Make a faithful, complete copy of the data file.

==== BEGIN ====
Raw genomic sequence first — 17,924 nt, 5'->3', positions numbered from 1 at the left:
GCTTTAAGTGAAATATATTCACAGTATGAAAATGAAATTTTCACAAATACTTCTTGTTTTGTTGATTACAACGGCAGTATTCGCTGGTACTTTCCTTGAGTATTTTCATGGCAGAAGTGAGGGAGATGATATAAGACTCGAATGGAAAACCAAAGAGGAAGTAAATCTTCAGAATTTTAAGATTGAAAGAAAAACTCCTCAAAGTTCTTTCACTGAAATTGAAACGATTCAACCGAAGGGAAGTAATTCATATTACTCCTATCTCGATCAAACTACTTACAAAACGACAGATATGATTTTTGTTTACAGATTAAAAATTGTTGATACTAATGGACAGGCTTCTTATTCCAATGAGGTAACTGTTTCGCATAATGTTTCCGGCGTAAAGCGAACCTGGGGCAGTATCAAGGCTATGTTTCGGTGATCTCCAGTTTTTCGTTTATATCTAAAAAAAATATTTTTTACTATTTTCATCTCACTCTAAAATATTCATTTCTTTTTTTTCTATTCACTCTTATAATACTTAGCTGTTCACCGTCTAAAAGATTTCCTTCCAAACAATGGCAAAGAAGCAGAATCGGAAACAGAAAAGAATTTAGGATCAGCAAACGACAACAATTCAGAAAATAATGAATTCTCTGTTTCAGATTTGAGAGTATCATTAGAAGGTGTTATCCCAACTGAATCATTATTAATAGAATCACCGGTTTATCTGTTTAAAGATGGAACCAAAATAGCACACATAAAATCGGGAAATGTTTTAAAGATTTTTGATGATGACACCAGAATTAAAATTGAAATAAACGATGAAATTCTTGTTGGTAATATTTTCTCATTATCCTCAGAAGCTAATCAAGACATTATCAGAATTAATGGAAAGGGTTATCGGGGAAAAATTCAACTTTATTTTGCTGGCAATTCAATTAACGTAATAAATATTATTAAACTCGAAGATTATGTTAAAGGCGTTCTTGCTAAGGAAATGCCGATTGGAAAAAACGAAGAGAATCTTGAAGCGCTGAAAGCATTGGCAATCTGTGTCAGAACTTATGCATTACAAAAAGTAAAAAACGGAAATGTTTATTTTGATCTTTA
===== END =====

Raw genomic sequence first — 17,924 nt, 5'->3', positions numbered from 1 at the left:
GCTTTAAGTGAAATATATTCACAGTATGAAAATGAAATTTTCACAAATACTTCTTGTTTTGTTGATTACAACGGCAGTATTCGCTGGTACTTTCCTTGAGTATTTTCATGGCAGAAGTGAGGGAGATGATATAAGACTCGAATGGAAAACCAAAGAGGAAGTAAATCTTCAGAATTTTAAGATTGAAAGAAAAACTCCTCAAAGTTCTTTCACTGAAATTGAAACGATTCAACCGAAGGGAAGTAATTCATATTACTCCTATCTCGATCAAACTACTTACAAAACGACAGATATGATTTTTGTTTACAGATTAAAAATTGTTGATACTAATGGACAGGCTTCTTATTCCAATGAGGTAACTGTTTCGCATAATGTTTCCGGCGTAAAGCGAACCTGGGGCAGTATCAAGGCTATGTTTCGGTGATCTCCAGTTTTTCGTTTATATCTAAAAAAAATATTTTTTACTATTTTCATCTCACTCTAAAATATTCATTTCTTTTTTTTCTATTCACTCTTATAATACTTAGCTGTTCACCGTCTAAAAGATTTCCTTCCAAACAATGGCAAAGAAGCAGAATCGGAAACAGAAAAGAATTTAGGATCAGCAAACGACAACAATTCAGAAAATAATGAATTCTCTGTTTCAGATTTGAGAGTATCATTAGAAGGTGTTATCCCAACTGAATCATTATTAATAGAATCACCGGTTTATCTGTTTAAAGATGGAACCAAAATAGCACACATAAAATCGGGAAATGTTTTAAAGATTTTTGATGATGACACCAGAATTAAAATTGAAATAAACGATGAAATTCTTGTTGGTAATATTTTCTCATTATCCTCAGAAGCTAATCAAGACATTATCAGAATTAATGGAAAGGGTTATCGGGGAAAAATTCAACTTTATTTTGCTGGCAATTCAATTAACGTAATAAATATTATTAAACTCGAAGATTATGTTAAAGGCGTTCTTGCTAAGGAAATGCCGATTGGAAAAAACGAAGAGAATCTTGAAGCGCTGAAAGCATTGGCAATCTGTGTCAGAACTTATGCATTACAAAAAGTAAAAAACGGAAATGTTTATTTTGATCTTTA